Now at this point, we enter into tricky territory. Miliband’s rhetoric on non-domiciled British residents is all about what’s “fair” rather than about “what will work”: he is appealing to the electorate to think of the culture of “their” UK as being further over to the left on Chart 3, being more ‘feminine’; and more ‘risk averse’, in Hofstede parlance, than is the case – so that, contrary to what the moynicurve would imply, the populace will behave so as to hand over more tax as a percentage of GDP when the tax regime is changed. But there are three problems with that. First, wishing for cultural change and getting it are two different things. Cultures are long-term and self-reinforcing: we tell each other tales describing our successful citizens; we attract those French or other citizens whose preference is for our kind of culture; we create structures in society to reward those who follow our culture. Many in the UK would like us to become like, say, the Norwegians or the French; to be a little less ‘masculine’ in Hofstede’s parlance; to be a little less free-booting and risk-taking – if only to reduce the excesses of the City of London. But the fifty-year moynicurve says our culture is too ingrained to change overnight – indeed over-decades – and many will think that’s probably a good thing, if only because it appears that our culture is the very one that got us through the financial crisis better than other European countries – and it is moreover the same culture that drives that same key part of the UK’s tax base in the City of London.
A second problem with attempts to push our culture further to the left on Chart 3 could come from the fact that the UK’s level of tax is already an outlier on that chart: despite our being (the Hofstede numbers say) one of the most free-booting cultures of all, our ‘tax take’ as a percentage of GDP is higher than Chart 3 would suggest it should be. Is it really likely, then, that even should one choose to believe that the combined efforts of Miliband, Balls, and Sturgeon will succeed in making us Brits somewhat ‘nicer’ people, the tax take as a percentage of GDP would go up? Chart 3 implies that this might not be the case. Bear in mind also that the greater portion of the current tax take comes, probably, from the less ‘nice’ part of the populace – the ‘nicer’ crowd in the UK is not, overall, the ones from whom the new tax amounts are expected to be extracted.
Indeed, the third and final reason why such an attempt is unlikely to work is just that: the plan is to soak the rich to bring in lots of excellent new tax monies. The top 1% (overall the most mobile group of taxpayers) pay almost 30% of all UK income tax. (Many of these are non-doms, who according to the Economist are paying as much as £8.4 billion – 5.2% of all income tax in the UK. Not bad going, for such a small and despised group.) Increasing the taxes of the top 1%’s even further, through higher top tax rates; mansion taxes; elimination of non-dom status, is – apparently – a wildly popular idea among that large majority of voters who won’t be called on to pay these additional taxes. But such increases will result (if we believe the 50-year moynicurve will drive the outcome) in enough golden geese clucking off into the sunset as to ensure that the expected increase in the tax take, even as a percentage of GDP, does not transpire. And as they depart, GDP will drop – so, as Ed Balls rightly predicted, the total tax take will drop, too. There could indeed be lots of wealthy taxpayers who will docilely pay up at the new levels, but the moynicurve tells us that there will be just enough others who will balk at paying, or otherwise change their behaviour because they no longer have quite the same incentive to make money that generates tax, to ensure that the overall amount of money plucked from the citizenry remains at much the same 34 to 36% percentage of GDP – the tax take only growing or shrinking as the economy overall grows or shrinks.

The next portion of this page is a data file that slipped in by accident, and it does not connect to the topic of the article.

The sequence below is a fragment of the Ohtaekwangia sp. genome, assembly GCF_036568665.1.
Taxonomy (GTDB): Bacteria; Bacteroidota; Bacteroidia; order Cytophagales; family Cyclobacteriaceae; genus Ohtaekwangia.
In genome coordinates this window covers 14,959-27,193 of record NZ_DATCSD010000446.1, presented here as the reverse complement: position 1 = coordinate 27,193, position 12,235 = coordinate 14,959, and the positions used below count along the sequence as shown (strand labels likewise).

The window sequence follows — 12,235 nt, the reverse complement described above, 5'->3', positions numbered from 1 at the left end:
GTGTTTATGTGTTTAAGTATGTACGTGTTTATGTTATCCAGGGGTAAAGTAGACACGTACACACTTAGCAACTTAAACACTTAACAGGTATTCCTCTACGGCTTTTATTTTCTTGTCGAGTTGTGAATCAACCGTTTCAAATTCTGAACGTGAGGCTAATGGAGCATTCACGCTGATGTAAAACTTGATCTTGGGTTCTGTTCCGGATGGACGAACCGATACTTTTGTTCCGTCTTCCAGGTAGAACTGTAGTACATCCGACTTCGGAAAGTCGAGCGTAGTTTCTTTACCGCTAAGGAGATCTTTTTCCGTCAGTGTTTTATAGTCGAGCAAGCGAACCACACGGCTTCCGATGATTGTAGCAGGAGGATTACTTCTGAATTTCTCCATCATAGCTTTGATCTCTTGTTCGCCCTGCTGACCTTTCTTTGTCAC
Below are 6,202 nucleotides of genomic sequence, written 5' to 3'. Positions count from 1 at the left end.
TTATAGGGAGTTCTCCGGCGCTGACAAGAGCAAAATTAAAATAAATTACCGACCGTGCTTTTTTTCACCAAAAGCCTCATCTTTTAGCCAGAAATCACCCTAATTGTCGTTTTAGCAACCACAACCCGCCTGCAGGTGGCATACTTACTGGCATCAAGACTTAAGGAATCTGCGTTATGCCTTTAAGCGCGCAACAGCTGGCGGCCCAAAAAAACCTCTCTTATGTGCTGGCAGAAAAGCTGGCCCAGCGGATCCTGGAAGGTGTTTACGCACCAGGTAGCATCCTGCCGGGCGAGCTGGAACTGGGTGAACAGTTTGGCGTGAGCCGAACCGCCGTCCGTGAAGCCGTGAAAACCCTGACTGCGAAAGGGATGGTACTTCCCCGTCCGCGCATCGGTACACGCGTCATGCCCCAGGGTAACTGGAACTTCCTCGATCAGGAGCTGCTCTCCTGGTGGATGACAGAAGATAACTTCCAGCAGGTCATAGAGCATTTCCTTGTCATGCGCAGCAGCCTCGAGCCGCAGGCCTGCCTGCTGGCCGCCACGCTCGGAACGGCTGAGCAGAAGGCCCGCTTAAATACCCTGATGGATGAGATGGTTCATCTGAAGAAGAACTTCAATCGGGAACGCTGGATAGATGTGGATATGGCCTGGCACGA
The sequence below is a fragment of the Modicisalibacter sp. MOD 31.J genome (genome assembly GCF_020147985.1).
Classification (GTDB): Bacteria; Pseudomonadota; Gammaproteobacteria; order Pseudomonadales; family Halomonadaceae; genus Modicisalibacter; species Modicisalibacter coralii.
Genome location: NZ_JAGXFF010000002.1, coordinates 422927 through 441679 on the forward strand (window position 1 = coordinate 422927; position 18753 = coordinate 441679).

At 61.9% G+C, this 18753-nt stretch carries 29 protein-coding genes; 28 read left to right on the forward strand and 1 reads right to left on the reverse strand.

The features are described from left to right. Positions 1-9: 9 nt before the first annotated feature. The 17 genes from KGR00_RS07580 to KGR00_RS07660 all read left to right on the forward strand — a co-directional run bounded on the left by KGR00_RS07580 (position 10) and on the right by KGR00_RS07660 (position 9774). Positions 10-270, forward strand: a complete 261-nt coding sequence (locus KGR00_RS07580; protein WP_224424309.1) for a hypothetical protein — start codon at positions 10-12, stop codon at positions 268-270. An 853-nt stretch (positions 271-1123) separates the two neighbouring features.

This means there are two indicated courses any chancellor should take who wishes to improve the nation’s finances. First, grow GDP rather than tinker endlessly with the tax code – make it easier for companies to start up; hire; fire; grow; and trade with the world. Second, try to keep your spending at 36% of GDP, rather than the level of 45% or so that we have recently been seeing, because 36% is all you’re going to get, and the current excessive level of borrowing threatens our future.
Ed Balls proved he was thinking otherwise when he said, about the mansion tax, something to the effect of “if a 1% tax on value above £2 million doesn’t raise as much money as we calculate it will, we will just increase that tax to more than 1%”. But the moynicurve says that the UK taxpayer is too obstinate to yield up ever-greater monies to the taxman at the Chancellor’s whim. Increasing the tax rate won’t have the desired effect. And, while there isn’t much relationship between the remaining four of the six Hofstede variables and the level of a country’s tax take, the UK’s scores on those variables don’t bode well either for taking more tax from its citizens. The Hofstedes say that bods in the UK are more individualistic (less inclined to share), more self-indulgent, less long-term oriented than citizens in most other Western countries. Brit culture probably has enough unique aspects to ensure the overall tax take stays down at 36% or less of GDP – so, I suggest, let’s focus on growing GDP. And in addition, why not try to be a bit nicer to that top 1% – who have such a large role to play in making GDP growth in the UK happen.